Pictured Above: A deal to reduce and move New York City carriage horses is not imminent, says Stephen Malone, carriage driver and industry spokesman.

By American Farriers Journal Staff

A deal to reduce and move New York City’s horse-drawn carriages isn’t as close as recent reports suggest.

“On our behalf,” carriage driver Stephen Malone told CBS New York, “a deal is not imminent, not imminent.”

According to several reports, the bill aims to reduce the number of horses from 220 to 75 and move them from their Hell’s Kitchen stables. The city reportedly had agreed to pay for the construction of new stables in Central Park.

Malone says the carriage drivers not reached an agreement on reducing the stable of horses.

“It would be very crippling to our industry to lose any horse,” he told 1010 WINS’ Glenn Schuck. “We’re fighting tooth and nail to make sure that every horse, every job and driver is preserved to maximum protection.”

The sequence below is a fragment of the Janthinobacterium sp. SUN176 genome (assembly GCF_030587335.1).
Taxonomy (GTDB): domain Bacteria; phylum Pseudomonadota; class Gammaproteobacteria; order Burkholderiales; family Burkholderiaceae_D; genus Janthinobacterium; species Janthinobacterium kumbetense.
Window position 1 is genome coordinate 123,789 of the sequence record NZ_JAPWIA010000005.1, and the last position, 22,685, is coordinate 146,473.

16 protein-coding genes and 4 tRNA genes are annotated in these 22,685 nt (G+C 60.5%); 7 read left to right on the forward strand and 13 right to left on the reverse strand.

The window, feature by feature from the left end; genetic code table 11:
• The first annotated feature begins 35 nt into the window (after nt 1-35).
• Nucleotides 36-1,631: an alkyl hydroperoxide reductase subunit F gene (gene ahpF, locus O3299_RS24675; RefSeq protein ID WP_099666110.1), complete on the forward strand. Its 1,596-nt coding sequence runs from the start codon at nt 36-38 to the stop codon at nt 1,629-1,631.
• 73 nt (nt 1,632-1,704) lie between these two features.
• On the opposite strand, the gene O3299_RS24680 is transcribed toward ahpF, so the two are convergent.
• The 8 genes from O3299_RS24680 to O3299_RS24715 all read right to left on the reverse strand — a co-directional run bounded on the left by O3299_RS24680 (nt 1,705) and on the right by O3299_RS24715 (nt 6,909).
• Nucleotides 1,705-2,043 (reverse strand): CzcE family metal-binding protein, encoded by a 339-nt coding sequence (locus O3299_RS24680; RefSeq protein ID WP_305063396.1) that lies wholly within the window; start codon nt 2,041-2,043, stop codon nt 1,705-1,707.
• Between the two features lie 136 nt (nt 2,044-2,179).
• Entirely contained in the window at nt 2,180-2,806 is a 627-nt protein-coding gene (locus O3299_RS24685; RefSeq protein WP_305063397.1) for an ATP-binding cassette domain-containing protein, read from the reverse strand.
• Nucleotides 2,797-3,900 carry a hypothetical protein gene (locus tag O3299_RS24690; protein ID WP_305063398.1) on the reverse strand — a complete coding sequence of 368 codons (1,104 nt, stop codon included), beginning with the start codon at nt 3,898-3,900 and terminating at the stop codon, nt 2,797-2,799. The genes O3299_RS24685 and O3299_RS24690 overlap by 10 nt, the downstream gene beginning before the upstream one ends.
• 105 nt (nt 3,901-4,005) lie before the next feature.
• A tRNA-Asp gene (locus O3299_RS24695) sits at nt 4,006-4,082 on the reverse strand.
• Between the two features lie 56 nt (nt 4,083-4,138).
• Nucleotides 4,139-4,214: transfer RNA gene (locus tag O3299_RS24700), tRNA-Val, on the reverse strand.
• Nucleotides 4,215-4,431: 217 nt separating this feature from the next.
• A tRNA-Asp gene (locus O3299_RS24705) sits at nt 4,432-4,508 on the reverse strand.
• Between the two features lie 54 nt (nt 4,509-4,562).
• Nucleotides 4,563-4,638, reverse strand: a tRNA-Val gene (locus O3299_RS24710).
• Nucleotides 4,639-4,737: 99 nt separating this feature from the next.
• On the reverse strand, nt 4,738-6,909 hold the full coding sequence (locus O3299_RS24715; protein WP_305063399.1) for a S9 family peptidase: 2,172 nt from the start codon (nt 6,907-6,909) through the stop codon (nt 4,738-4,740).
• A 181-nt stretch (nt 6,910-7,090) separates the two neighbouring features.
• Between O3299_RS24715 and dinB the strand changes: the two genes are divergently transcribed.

New York Mayor Bill de Blasio says discussions are ongoing.

“We think some good discussions are happening,” he says. “We don’t have an agreement yet.”

When campaigning for office in 2013, de Blasio vowed to “quickly and aggressively move to make horse carriages no longer a part of the landscape in New York City. They’re not humane. They’re not appropriate to the year 2014.”

A number of equine veterinarians and organizations including the American Association of Equine Practitioners, American Veterinary Society, the New York State Veterinary Medical Society, Dr. Sarah Ralston and International Equine Veterinarian Hall Of Fame members Dr. Harry Werner and Dr. Stephen O’Grady all dispute the claims of abuse and poor living conditions.

Lancaster County, Pa., farrier Aaron Hoover, who shoes about 40% of all the carriage horses scoffs at the notion that the animals are abused.

“I think the horses get treated better than I do,” he told American Farriers Journal. “There’s a law that every horse gets 5 weeks of vacation. They’re not allowed to work when the temperature is above 89 degrees or below 19 degrees. I’m lucky if I get 1 week of vacation a year.”